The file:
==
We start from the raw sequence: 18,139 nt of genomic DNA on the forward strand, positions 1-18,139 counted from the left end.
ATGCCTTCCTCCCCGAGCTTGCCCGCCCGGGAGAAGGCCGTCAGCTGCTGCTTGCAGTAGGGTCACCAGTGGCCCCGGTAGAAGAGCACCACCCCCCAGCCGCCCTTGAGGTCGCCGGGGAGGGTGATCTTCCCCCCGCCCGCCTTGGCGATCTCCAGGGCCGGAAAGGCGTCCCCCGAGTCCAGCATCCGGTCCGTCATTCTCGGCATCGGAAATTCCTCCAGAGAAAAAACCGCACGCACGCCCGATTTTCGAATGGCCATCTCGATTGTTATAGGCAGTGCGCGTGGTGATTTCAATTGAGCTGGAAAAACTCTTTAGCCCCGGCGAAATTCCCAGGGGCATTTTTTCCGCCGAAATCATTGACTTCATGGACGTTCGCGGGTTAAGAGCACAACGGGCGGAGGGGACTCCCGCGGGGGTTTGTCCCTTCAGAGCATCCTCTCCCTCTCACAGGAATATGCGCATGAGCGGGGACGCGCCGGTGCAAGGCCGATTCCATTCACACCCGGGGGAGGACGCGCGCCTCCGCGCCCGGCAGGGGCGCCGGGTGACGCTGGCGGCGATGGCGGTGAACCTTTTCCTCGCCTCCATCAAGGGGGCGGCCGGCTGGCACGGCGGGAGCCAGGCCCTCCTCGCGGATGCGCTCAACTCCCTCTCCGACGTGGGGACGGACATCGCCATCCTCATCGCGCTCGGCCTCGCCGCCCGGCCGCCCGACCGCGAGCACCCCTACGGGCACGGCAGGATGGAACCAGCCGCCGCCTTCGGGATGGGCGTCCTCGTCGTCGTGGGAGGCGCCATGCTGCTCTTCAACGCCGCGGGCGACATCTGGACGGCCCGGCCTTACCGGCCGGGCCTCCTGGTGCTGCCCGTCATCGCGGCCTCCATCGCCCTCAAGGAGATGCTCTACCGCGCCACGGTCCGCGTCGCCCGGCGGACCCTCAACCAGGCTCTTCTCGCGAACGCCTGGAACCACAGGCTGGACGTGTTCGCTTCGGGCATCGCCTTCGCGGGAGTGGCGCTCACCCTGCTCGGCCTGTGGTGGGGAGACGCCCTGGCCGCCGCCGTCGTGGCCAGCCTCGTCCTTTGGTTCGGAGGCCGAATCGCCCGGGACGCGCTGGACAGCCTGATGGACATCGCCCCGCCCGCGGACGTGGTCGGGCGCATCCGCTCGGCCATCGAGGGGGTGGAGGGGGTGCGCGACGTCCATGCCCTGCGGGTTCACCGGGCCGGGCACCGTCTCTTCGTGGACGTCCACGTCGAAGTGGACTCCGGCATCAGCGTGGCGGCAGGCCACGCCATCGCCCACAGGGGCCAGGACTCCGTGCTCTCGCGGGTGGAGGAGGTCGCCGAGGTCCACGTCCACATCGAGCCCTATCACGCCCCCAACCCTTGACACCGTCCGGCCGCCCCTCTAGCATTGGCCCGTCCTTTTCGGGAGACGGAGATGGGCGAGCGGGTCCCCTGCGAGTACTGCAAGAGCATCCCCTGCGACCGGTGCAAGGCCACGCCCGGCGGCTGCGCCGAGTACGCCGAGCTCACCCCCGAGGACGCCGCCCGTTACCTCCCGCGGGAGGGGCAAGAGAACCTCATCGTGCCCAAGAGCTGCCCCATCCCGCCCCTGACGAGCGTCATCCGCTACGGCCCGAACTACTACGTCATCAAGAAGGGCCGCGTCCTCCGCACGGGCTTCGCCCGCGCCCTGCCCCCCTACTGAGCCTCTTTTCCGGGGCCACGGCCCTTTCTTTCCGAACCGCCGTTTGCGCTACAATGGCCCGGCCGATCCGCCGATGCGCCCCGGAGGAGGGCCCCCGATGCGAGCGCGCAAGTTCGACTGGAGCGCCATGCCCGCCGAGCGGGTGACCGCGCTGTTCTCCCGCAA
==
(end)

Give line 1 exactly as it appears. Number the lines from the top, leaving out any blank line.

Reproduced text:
We start from the raw sequence: 18,139 nt of genomic DNA on the forward strand, positions 1-18,139 counted from the left end.